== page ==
Solving the Mystery of Sherlock Holmes
From Victorian depictions by Robert Downey Jr. on the silver screen to more modern incarnations like BBC’s Sherlock and CBS’s Elementary, audiences cannot avoid the super sleuth Sherlock Holmes. It seems now that Holmes’ pervasive presence is even bursting through the doors of our courthouses – and unfortunately for Mr. Holmes, it’s up to the Seventh Circuit to solve this case.
Over the course of his illustrious literary career, Arthur Conan Doyle wrote 56 short stories and four novels featuring Mr. Holmes. Today, only 10 of these stories remain under the 95-year copyright protection afforded to Sir Doyle’s estate. The Seventh Circuit recently held that the remaining 46 stories and four novels are in the public domain; that is, the copyright protection once owned by Doyle’s estate has expired. This ruling comes after the Doyle estate sued Leslie Klinger, an editor about to publish an anthology of original fiction starring Sherlock Holmes.
In the lawsuit, the Doyle estate attempted to prevent others from creating movies, books, television programs, and other popular media featuring Sherlock Holmes without first procuring a license. However, based on the plethora of popular Holmes portrayals accessible by hungry viewers today, their efforts were unsuccessful. The Doyle estate based its arguments on the idea that while many of stories featuring Holmes had entered the public domain, the later stories (on which the copyright protections expire in 2018) continued to develop from the older works. The Seventh Circuit reasoned that an author could not extend copyright protection of an original character by later altering that character.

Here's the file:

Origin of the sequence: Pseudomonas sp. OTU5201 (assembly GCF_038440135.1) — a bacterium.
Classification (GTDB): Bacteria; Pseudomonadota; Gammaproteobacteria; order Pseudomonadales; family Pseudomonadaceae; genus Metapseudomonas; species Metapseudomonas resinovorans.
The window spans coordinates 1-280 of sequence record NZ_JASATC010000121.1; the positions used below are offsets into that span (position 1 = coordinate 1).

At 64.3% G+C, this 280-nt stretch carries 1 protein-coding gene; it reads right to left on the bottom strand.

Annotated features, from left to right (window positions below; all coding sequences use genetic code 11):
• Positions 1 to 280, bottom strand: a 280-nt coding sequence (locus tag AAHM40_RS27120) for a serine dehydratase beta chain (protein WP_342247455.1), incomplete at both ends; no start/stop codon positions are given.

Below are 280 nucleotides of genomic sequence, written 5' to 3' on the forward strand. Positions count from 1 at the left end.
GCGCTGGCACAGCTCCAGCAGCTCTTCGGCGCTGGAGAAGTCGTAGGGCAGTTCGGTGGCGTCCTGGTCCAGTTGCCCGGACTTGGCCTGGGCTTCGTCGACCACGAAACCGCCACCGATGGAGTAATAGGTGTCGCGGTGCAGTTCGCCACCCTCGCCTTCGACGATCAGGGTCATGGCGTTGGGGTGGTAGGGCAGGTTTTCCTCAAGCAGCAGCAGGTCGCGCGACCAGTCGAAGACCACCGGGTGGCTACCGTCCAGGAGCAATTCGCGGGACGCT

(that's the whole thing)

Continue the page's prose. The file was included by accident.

This case presents very interesting questions in the realm of copyright law. Can courts articulate certain limitations for characters that appear in both works in the public domain and in works protected by copyright law? Klinger’s defense in this case was that he was not infringing on the 10 protected stories. There are some details in these stories that were not previously introduced in earlier works. For example, Holmes’ feelings about dogs and information about Dr. Watson’s second marriage. Klinger did not use these details in his anthology. In response, the Doyle estate tried to make a distinction between flat and round characters; Holmes fell into the latter category. His character arc, the estate argued, was not “rounded off” until the completion of the latest work (which was still under protection). In the end, the Court seemed to agree with Klinger that copyright protection was limited to the four corners of the page – or in this case, each of the 56 stories and four novels was afforded protection separately. Though a complex and thoroughly established character, Sherlock Holmes himself was not granted any sort of comprehensive copyright protection beyond the individual stories in which he appears.
This case begs questions about works that develop from one another. Certainly sequels of books or films build on details that were introduced in their predecessors. So when copyrights expire on earlier works, how will courts afford protection to the recurring details in the later works? In an age when characters are being adapted in so many ways, so many times, and in various modes of popular media, these questions will become more difficult. How will courts grapple with limiting or widening access to creative adaptations in the age of multimedia?